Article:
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Science | Design & Technology | Citizenship | RE

Artificial morality: how to raise good robots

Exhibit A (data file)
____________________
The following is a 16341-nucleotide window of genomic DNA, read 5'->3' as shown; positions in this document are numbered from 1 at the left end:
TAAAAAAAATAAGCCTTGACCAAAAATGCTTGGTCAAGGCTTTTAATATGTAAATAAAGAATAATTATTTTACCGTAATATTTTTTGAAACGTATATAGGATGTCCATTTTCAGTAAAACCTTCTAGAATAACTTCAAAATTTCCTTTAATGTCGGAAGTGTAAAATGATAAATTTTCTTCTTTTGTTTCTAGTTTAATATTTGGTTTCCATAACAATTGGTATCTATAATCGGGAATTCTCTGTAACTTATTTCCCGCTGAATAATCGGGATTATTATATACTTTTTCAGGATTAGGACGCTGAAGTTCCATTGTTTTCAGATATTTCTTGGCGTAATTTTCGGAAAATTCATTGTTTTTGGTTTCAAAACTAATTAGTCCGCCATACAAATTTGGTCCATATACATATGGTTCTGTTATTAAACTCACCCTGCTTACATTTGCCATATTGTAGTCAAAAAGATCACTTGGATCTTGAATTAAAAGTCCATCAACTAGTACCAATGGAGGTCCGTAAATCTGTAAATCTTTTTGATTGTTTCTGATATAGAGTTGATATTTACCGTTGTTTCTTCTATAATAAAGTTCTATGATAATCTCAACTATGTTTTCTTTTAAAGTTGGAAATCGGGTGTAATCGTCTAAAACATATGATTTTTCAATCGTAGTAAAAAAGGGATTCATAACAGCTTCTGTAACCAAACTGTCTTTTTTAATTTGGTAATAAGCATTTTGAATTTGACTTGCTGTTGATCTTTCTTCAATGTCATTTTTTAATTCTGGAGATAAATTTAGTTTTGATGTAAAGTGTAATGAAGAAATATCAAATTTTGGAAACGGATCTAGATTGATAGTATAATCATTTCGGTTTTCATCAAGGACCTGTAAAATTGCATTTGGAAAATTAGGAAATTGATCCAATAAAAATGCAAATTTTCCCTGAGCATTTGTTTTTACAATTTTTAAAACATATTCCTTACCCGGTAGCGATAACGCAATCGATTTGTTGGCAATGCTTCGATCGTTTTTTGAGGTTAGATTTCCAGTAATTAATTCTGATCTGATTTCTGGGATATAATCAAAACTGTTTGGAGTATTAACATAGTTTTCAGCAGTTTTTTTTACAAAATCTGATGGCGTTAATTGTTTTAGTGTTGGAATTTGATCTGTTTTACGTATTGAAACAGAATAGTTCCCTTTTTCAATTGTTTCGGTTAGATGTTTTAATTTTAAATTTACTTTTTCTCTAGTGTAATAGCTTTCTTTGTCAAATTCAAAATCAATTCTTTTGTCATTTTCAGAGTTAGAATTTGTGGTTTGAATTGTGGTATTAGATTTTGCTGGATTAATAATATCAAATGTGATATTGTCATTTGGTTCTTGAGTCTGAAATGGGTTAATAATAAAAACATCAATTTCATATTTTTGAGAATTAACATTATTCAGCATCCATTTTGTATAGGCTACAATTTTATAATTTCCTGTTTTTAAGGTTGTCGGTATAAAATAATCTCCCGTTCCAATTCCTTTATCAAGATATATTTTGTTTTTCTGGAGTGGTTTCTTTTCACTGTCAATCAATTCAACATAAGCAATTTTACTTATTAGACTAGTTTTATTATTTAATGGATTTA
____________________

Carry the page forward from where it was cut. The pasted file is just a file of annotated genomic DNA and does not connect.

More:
Do robots need morals? A leading law-maker has said that artificial intelligence must meet ethical standards. But even leading researchers do not fully understand the machines they build. In the film, I, Robot, a car crashes into a river. A robot has to decide whether to save a grown man or the 12-year-old girl sitting next to him. It calculates the man has a higher chance of survival and leaves the girl to drown. Today, such moral dilemmas are not merely science fiction. Artificial Intelligence, the use of programs that can learn and make decisions, is widespread. Lord Evans, the chairman of the independent Committee on Standards in Public Life, has warned that "the public need reassurance about the wayn AIA computer programme that has been designed to think.  will be used". Before it is widely deployed by the government, he argues, we need to be sure that the technology is accountable, open, and free from bias. Since an algorithmAny set of rules followed by a computer. In the context of social media, “the algorithm” refers to the intelligent AI that learns the interests of the user and presents them with posts that it thinks will interest them. is only ever as good as its data, there are many instances of softwarePrograms that control the actions of a piece of hardware - in this case, a car. reflecting some of society's worst biases. From failing to recognise people of colour as humans, to labelling a woman with frizzy hair as a furry animal, the technology we use does not always feel ethical. Isaac Asimov, whose short stories inspired the film I, Robot, outlined a clear first rule of robotics: "A robot may not injure a human being or, through inaction, allow a human being to come to harm." But harm is vague, and there are many ways that AI can cause problems without injuring someone. There are also situations where someone is always going to get hurt. Every day, programmers building self-driving cars grapple with ethical problems that have plagued philosophers for centuries. Should a car heading towards an obstacle risk the life of its driver, or should it veer to one side and risk killing the passengers of another vehicle? Machines are also now learning to make their own decisions. Few researchers at the cutting-edge of AI technology fully understand what they have built. Though they can program the goals their robots pursue, no one understands how these machines actually think - it is a black box. It is unclear how we might ever be able to train non-human intelligence to understand our own morality. This is a difficult task when our own morality is a debated topic. We do not know if there are objectiveRelating to external realities rather than internal states. The opposite is subjective. These are important concepts in philosophy but also notoriously hard to clearly define. moral rules or whether these depend on individual circumstances. With all of these issues in mind, do we think that robots need morals? Exterminate, exterminate No, robots are simply tools. A calculator does not need morals because it only ever does what we ask of it. Even an automated vehicle follows a set of predetermined commands. We do not need to teach morality when we can just code into machines. Just because some of these instructions might make moral judgments, does not mean that the machine itself is moral. Then again, as robots become more and more complex, it will become harder and harder to understand the choices that they make. Unless we imbue them with a sense of right and wrong, and teach them how to learn from our own morality, then who knows what chaos they might bring? Anything that makes moral decisions should understand these and be able to justify them. KeywordsAI - A computer programme that has been designed to think. 

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